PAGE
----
Brazil is the largest retail market in Latin America, with a high level of urbanization and strong mobile and internet adoption. However, the pandemic and its economic fallout have dampened income growth, causing Brazil’s middle class to shrink and slowing the pace of retail growth. The share of households earning more than $10,000 per year fell to 46% in 2020, from 60% in 2019, but improved to 49% in 2021. Inflation is high, and the global economy is rapidly deteriorating, which will weigh on Brazil’s economy in the remaining months of 2022 and in 2023.
The outcome of the October 2022 presidential election and the continuation of the government’s cash transfer program will affect the consumer goods and retail sector. A weaker domestic economy and more stubborn inflation pose downside risks to the outlook. Brazil’s retail sector is relatively fragmented, with leading sellers including Carrefour and Casino. There may be further consolidation in the coming years, reflecting the need for investment in digitalization and logistics.
Online sales have surged dramatically amid the pandemic, with about 105 million Brazilians now shopping online. Regional players such as Mercado Livre, Lojas Americanas, and OLX dominate online shopping, but Amazon is keen to expand its presence and has been investing in infrastructure in the country. Online sales growth in nominal local-currency terms will accelerate over the next five years, reflecting low penetration, although the pace will be slower than in 2020-21.
The retail industry in Brazil is made up of many different companies with no one dominating the market. Some of the major players include Carrefour and Casino from France, Cencosud from Chile, Grupo BIG, Lojas Americanas, Mercado Libre from Argentina, Makro from the Netherlands, and Via Varejo. In the non-food sector, companies based in Brazil, such as Lojas Americanas, Via Varejo, Magazine Luiza, and RaiaDrogasil, are the main players.
When it comes to the e-commerce market in Brazil, there are three main companies that dominate the market: Mercado Livre, Lojas Americanas and OLX from Netherlands. The fourth largest player in the market may vary depending on the source, with Shopee being considered the fourth largest according to Euromonitor and Amazon being considered the fourth largest according to Ebanx, a Brazilian payments firm.
Atacarejos in Brazil: In 2021, atacarejos (warehouse clubs) in Brazil recorded one of the highest sales growth rates among store-based retail channels according to Euromonitor. This format has seen strong growth since the mid-2010s, as consumers have turned to it for lower-priced offerings and small businesses, such as independent food service providers and traditional grocery retailers, have favored it in times of economic recovery. With the lifting of COVID-19 restrictions, atacarejos have benefited from the optimism of small businesses that resumed their activities and sought out suppliers.
Conscious Shopping in Brazil As concerns over conscious shopping grow, some consumers in Brazil may begin to prioritize direct channels over marketplaces like Amazon, Magazine Luiza, and Mercado Livre. After a year of financial support for businesses they believe in, some consumers may view the experience of big marketplaces as detrimental to brands. These conscious consumers may be more likely to visit the brands’ own websites, giving the brands an opportunity to regain control rather than relying on marketplace platforms. However, this decision may result in less competitive prices and shipping costs for the consumer.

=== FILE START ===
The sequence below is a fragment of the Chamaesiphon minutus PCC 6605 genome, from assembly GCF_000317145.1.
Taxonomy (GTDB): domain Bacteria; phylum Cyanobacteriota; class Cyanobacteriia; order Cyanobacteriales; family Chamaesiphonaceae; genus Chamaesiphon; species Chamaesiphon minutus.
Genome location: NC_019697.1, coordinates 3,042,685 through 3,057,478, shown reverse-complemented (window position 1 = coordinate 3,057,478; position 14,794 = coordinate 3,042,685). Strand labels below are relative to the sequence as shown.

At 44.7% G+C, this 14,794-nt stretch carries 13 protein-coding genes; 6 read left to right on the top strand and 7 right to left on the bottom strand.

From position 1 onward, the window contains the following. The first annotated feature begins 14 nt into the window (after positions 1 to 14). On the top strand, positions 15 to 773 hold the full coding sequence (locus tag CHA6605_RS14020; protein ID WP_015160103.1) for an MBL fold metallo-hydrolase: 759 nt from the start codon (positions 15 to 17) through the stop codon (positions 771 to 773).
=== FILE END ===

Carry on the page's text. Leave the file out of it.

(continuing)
Service Integration & Consolidation: Brazilian retailers are shifting their strategies away from separating digital operations from store-based ones. This trend is seen among both large retail chains and small, independent players in response to the growth of e-commerce marketplaces in Brazil such as Mercado Livre and Shopee. These marketplaces play a key role in sustaining the sales of small retailers by providing an accessible ecosystem for them to join the digital sphere of commerce. Shopee has been successful in appealing to consumers looking for online bargains, while Mercado Livre aims to become a digital hub for popular brands and other retailers. The e-commerce market in Brazil is likely to see a consolidation trend over the next five years, diluted in the large networks of third-party marketplaces. Additionally, retailers are turning to financial products such as digital wallets and cryptocurrencies to generate revenue. However, the high number of digital wallets present in the market may make it difficult for players to retain customers in the long run.
In Brazil, There are about 27% of people use credit cards, and 59.3% of people use debit cards. While there are 14.2% of people purchase on the internet, there is only 12.9% of people with online banking accounts.
% with financial accounts
% with credit cards
% with debit cards
% get paid through digital channels
% buy on the internet
% with internet banking
% pay bill through online
% E-Commerce Penetration
There is 114.7 million consumer goods e-commerce users in Brazil, and they spend total of around 40.01 billion USD dollars in 2021. That makes a per capita spending on consumer goods e-commerce of around 349 USD. Also, in those e-commerce users, about 46.5% of them purchase through their mobile phone.